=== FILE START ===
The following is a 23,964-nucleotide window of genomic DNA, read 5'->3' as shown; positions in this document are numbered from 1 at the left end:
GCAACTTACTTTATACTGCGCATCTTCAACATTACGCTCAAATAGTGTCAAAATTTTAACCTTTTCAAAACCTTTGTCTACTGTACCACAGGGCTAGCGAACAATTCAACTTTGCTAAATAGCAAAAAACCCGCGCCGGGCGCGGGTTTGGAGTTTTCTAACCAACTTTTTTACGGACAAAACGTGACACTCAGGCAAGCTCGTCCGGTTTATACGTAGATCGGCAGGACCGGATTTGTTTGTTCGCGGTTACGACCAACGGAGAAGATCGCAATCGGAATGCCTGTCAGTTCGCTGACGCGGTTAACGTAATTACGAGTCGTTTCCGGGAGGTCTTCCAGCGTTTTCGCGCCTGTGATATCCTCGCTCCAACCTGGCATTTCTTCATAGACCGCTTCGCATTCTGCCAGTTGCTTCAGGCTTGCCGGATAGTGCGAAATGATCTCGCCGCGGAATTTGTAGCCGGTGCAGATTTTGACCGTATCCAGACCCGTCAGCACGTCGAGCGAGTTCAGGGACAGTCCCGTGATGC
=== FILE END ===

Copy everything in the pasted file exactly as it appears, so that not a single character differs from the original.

The following is a 23,964-nucleotide window of genomic DNA, read 5'->3' as shown; positions in this document are numbered from 1 at the left end:
GCAACTTACTTTATACTGCGCATCTTCAACATTACGCTCAAATAGTGTCAAAATTTTAACCTTTTCAAAACCTTTGTCTACTGTACCACAGGGCTAGCGAACAATTCAACTTTGCTAAATAGCAAAAAACCCGCGCCGGGCGCGGGTTTGGAGTTTTCTAACCAACTTTTTTACGGACAAAACGTGACACTCAGGCAAGCTCGTCCGGTTTATACGTAGATCGGCAGGACCGGATTTGTTTGTTCGCGGTTACGACCAACGGAGAAGATCGCAATCGGAATGCCTGTCAGTTCGCTGACGCGGTTAACGTAATTACGAGTCGTTTCCGGGAGGTCTTCCAGCGTTTTCGCGCCTGTGATATCCTCGCTCCAACCTGGCATTTCTTCATAGACCGCTTCGCATTCTGCCAGTTGCTTCAGGCTTGCCGGATAGTGCGAAATGATCTCGCCGCGGAATTTGTAGCCGGTGCAGATTTTGACCGTATCCAGACCCGTCAGCACGTCGAGCGAGTTCAGGGACAGTCCCGTGATGC